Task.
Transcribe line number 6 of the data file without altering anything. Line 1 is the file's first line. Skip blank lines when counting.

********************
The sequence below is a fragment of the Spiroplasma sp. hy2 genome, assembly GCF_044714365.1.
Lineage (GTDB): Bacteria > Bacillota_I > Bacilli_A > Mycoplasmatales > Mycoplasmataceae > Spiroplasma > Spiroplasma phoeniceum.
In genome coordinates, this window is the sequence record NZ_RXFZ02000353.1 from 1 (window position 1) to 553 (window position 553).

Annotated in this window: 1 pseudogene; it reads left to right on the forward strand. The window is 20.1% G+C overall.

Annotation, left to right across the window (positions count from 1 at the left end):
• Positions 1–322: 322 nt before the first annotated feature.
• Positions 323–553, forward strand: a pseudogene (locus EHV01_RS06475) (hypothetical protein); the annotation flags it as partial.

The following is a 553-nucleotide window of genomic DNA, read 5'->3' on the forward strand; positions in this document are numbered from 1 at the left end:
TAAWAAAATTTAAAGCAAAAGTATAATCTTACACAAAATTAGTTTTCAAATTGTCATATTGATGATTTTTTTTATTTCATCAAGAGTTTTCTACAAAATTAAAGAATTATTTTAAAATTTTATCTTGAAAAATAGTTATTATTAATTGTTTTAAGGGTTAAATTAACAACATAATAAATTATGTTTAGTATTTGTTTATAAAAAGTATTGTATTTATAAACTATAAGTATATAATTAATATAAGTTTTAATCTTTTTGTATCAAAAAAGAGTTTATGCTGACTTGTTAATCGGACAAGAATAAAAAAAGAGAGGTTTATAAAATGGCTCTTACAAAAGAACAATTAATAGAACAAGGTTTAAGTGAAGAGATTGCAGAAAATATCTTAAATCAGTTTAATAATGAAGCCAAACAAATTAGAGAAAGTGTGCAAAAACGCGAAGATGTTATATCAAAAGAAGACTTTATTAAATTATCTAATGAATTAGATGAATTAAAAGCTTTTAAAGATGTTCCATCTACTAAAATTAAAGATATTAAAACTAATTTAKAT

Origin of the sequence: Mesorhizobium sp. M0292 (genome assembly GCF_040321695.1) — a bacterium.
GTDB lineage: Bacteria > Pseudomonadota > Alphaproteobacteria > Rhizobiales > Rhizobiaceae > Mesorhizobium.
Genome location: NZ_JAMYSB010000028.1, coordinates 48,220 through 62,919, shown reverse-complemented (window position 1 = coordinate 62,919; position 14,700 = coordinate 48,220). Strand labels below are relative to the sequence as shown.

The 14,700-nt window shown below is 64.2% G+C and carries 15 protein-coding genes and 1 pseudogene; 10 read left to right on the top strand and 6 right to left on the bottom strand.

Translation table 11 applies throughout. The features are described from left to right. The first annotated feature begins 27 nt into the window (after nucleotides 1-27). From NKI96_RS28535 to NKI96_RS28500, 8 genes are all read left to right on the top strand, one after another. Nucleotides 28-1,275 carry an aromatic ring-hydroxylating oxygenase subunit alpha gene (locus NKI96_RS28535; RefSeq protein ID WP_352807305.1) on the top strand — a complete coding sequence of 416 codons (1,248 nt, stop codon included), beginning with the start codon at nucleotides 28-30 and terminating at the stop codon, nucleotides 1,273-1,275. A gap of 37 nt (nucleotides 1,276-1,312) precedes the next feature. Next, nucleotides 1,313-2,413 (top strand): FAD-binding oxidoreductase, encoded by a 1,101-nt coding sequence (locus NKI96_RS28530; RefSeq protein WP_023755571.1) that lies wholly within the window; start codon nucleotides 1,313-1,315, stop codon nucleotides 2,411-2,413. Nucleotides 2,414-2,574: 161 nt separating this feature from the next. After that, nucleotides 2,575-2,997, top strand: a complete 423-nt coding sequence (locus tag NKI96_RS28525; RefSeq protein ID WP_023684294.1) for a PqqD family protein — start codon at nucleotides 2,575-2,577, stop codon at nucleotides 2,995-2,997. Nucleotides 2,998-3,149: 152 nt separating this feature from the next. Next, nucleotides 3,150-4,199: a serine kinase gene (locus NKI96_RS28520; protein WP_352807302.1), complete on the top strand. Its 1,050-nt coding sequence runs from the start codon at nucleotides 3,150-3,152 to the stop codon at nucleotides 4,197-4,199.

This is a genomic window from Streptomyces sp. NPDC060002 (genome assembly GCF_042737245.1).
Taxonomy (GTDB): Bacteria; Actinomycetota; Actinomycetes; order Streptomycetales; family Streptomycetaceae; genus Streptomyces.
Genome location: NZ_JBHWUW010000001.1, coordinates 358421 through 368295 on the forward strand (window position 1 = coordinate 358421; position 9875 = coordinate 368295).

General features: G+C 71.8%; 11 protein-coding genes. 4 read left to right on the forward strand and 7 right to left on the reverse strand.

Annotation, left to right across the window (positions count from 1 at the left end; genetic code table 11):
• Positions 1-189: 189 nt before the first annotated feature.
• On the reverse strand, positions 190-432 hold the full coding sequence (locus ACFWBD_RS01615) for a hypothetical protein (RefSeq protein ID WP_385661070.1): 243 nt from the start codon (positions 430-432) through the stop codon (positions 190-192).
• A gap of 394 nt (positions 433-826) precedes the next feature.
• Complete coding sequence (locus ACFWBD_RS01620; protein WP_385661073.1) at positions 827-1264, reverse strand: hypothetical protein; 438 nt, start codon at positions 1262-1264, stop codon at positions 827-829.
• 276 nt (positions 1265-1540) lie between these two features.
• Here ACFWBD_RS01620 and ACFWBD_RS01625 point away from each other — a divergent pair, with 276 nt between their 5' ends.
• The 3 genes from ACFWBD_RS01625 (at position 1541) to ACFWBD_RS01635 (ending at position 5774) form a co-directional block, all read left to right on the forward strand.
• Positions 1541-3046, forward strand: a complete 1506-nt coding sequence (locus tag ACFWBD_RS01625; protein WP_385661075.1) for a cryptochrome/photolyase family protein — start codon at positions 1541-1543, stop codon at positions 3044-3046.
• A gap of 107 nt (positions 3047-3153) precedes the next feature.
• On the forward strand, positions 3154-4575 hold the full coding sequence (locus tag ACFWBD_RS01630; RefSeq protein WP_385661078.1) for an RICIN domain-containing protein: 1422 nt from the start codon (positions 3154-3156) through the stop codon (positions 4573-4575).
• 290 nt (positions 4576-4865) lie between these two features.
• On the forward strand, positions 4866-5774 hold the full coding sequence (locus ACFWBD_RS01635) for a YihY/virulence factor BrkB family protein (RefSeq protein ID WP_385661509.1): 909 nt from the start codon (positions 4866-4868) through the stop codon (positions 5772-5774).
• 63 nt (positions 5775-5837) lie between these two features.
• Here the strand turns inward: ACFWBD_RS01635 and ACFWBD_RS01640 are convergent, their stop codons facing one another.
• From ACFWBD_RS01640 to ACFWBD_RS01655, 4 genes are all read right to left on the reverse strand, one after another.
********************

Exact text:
• Positions 1–322: 322 nt before the first annotated feature.